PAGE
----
25. Impact (as a verb). Grammatically correct options: have an impact on or have an effect on or simply affect.

26. Incentivize. A mouthful of mush that means motivate.

27. Innovative. Describing a product or service as innovative means nothing. You have to explain in what way the product is innovative. Since most things described as innovative aren’t, this can be a daunting task.

28. Key takeaways. A puffed up way of describing important points.

29. Knowledge transfer. We’ll teach you beats We’ll engage in knowledge transfer by six syllables and a country mile.

30. Leaders. Everybody is a leader in this or a leader in that – so what? Here’s a case where frankness and modesty paradoxically arouse interest. If you claim only that you’re good at this or that, people may actually take notice.

31. Learnings. Ironically, this is not even a real word. Teachings or lessons, on the other hand, are.

32. Leverage (as a verb). Instead of, we leverage our volume to offer low prices, try, our volume enables us to offer low prices.

33. Low-hanging fruit. This phrase drives people bananas. Pear down fruit metaphors and juice up clarity with easy opportunities or easy options.

34. Mission-critical. What’s the difference between critical and mission-critical? Unless you want to sound like an astronaut, stick with critical.

35. Move the needle. This means to get meaningful or measurable results. Why not, then, say one or the other?

36. Ninja. See guru.

37. On the same page. In the old days, we were singing from the same sheet of music. Now, we’re on the same page. In any era, it’s easier to simply say, we agree.

38. Open the kimono. If you’re sharing secrets or proprietary information, just share them and be done with it. There’s no upside to bringing hidden body parts into the discussion.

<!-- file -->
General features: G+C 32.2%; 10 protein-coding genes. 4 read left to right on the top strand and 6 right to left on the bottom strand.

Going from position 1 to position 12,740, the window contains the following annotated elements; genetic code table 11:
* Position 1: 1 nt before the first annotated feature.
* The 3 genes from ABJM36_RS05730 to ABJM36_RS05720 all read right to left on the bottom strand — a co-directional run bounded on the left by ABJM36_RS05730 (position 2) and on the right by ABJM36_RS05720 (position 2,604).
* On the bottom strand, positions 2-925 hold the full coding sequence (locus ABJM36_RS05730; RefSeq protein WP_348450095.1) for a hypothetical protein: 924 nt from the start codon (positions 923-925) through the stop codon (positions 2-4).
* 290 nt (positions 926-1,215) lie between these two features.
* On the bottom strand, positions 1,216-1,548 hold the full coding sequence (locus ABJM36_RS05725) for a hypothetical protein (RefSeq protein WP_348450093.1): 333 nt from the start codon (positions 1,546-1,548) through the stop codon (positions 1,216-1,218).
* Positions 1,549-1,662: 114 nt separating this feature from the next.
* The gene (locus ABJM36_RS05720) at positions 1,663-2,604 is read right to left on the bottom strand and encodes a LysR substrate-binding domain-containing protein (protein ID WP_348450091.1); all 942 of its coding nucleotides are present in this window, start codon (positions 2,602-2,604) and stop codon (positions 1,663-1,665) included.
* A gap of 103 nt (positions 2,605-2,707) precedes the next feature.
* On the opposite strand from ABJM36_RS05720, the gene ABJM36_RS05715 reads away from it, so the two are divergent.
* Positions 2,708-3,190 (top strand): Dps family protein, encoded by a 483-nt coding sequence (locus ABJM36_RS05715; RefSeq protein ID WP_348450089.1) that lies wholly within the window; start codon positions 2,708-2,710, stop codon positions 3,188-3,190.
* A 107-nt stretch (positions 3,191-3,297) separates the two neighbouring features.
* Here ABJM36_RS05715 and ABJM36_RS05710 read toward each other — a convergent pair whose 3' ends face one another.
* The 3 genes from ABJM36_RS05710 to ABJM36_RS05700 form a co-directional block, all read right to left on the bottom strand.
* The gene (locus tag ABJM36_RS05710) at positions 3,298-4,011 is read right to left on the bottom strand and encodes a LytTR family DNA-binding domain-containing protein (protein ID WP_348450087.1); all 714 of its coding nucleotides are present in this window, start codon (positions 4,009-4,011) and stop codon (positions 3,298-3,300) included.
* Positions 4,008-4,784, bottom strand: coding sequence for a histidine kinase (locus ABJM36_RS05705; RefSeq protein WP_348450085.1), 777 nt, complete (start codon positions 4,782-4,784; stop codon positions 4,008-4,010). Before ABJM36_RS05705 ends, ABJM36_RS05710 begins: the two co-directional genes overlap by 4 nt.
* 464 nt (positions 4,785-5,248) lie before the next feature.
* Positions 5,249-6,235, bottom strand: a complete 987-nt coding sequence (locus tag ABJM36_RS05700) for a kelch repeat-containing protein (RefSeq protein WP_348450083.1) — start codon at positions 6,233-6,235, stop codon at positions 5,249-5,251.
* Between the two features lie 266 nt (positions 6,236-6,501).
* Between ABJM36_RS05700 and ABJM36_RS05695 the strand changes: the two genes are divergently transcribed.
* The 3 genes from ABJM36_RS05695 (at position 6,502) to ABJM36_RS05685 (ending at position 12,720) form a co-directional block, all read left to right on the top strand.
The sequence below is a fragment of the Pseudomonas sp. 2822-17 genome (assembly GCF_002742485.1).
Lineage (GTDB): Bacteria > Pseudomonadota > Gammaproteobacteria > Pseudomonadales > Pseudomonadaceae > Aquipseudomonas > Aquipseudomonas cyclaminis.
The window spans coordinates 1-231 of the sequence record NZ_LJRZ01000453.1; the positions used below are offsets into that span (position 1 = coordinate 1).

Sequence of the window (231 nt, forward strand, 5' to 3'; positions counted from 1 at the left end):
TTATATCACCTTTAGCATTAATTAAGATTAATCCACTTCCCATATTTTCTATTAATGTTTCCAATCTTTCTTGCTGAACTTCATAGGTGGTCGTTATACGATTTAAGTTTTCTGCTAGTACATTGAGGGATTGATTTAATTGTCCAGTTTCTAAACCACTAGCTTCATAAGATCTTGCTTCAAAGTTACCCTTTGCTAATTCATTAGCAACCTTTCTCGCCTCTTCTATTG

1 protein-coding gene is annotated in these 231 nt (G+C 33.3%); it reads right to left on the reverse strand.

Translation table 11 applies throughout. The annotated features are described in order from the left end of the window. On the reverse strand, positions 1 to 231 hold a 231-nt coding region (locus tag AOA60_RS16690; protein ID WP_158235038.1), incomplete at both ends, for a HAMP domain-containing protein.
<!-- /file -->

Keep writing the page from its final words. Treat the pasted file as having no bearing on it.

39. Outside the box. Ironically, using this tired phrase alerts people that you have no creativity whatsoever. Instead, talk about creative or imaginative thinking.

40. Paradigm shift. If you say significant change or fundamental change, people will actually understand what you’re talking about.

41. Push the envelope. This could mean to act aggressively, assume risk, expand the boundaries of, or advance to the boundary.  Think about what you mean exactly, and then describe it.

42. Quite frankly. Use this phrase only when you want people to know you’re being otherwise deceptive and insincere.

43. Raise the bar. This means to set a higher standard, which sounds a whole lot better.

44. Rock star. See guru and ninja.

45. Rocket science. See brain surgery.

46. Solutions. For my money, the worst word in the world. When people hear solutions, they think, “Here’s a complicated product that will create more problems than it solves.” Or, their minds simply go blank because they’ve heard the word a million times. Replace solutions with specific benefits; e.g., This product simplifies household budgeting.

47. Soup to nuts. To avoid coming off like a buffoon, substitute comprehensive or complete.

48. Synergy. When things synergize, they combine to have a greater impact than they can achieve on their own. Synergy is a useful business concept, but the word has been run into the ground. The key is to avoid synergy when you mean only collaboration, cooperation or consolidation. 

49. Thought leader. See guru, ninja and rock star.

50. World class. A bold statement that should be used only to describe proven and widely accepted products, services, systems and organizations. Even then, it doesn’t convey anything concrete. As with solutions, it is far more persuasive to describe the standout quality of the subject in question: Our customer service reps answer every call within one ring. 

(Note: The Straight North content team used our real life business writing and editing experience to compile these 50 entries.)

Over to You

What words or phrases can you add to the list – and what are better replacements?


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Guest author: Brad Shorr is Director of B2B Marketing for Straight North, an Internet marketing agency headquartered in Chicago. He is an experienced content strategist, respected blogger, and SEO copywriter. Connect with him on Twitter @bradshorr.